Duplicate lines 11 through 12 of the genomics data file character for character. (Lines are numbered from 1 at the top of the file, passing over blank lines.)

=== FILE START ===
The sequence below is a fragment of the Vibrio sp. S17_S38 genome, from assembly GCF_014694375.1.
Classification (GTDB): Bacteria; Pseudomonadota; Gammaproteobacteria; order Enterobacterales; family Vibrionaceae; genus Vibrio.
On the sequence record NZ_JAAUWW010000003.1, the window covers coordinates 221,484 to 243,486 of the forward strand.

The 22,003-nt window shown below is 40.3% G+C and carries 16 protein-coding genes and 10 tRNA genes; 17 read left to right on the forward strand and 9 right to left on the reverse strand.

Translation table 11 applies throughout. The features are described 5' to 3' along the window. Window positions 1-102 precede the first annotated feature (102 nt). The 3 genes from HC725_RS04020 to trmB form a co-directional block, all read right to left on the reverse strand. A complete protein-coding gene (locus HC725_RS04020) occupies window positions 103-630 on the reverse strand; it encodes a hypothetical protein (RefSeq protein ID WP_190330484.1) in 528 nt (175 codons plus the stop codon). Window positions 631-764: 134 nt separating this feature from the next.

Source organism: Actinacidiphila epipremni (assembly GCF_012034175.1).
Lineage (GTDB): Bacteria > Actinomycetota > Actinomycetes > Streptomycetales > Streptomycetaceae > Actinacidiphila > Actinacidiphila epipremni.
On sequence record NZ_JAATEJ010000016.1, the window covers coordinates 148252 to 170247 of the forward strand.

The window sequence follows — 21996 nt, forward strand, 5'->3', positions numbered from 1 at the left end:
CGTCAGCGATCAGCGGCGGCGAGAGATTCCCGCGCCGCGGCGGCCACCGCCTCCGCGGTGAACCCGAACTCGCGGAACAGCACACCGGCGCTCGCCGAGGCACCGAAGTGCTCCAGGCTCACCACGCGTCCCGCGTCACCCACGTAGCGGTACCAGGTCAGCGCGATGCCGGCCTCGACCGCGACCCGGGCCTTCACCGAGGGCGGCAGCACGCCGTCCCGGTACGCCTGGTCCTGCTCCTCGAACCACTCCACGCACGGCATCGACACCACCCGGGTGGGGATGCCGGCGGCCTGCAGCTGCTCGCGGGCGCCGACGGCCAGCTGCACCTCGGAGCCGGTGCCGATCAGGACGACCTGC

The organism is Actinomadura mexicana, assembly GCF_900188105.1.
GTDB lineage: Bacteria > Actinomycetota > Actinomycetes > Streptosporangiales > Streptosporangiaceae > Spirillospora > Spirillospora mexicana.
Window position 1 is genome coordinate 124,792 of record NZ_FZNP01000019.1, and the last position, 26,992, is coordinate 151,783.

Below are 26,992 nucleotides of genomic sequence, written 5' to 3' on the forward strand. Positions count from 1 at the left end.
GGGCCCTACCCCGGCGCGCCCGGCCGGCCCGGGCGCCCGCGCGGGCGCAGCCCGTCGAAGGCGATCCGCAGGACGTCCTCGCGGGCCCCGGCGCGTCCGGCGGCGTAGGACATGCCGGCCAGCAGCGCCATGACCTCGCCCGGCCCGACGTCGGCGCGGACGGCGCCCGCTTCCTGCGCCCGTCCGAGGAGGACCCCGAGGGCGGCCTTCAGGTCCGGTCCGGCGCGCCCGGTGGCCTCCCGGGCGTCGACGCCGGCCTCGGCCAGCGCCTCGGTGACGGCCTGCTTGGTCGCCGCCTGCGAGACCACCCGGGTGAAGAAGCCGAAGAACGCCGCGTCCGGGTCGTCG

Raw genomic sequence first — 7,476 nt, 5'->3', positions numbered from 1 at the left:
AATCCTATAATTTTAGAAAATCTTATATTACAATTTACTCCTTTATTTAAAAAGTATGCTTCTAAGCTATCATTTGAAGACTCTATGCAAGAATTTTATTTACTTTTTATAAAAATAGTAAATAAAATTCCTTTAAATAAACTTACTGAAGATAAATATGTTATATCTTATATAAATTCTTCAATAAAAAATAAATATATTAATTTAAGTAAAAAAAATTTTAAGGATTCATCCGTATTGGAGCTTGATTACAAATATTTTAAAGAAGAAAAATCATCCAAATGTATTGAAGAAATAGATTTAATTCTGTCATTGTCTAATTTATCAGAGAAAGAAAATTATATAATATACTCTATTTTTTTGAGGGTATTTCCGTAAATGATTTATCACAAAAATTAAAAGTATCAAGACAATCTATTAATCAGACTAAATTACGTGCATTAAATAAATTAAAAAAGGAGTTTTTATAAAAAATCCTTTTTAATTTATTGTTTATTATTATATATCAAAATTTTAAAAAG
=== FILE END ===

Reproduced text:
The organism is Actinomadura mexicana, assembly GCF_900188105.1.
GTDB lineage: Bacteria > Actinomycetota > Actinomycetes > Streptosporangiales > Streptosporangiaceae > Spirillospora > Spirillospora mexicana.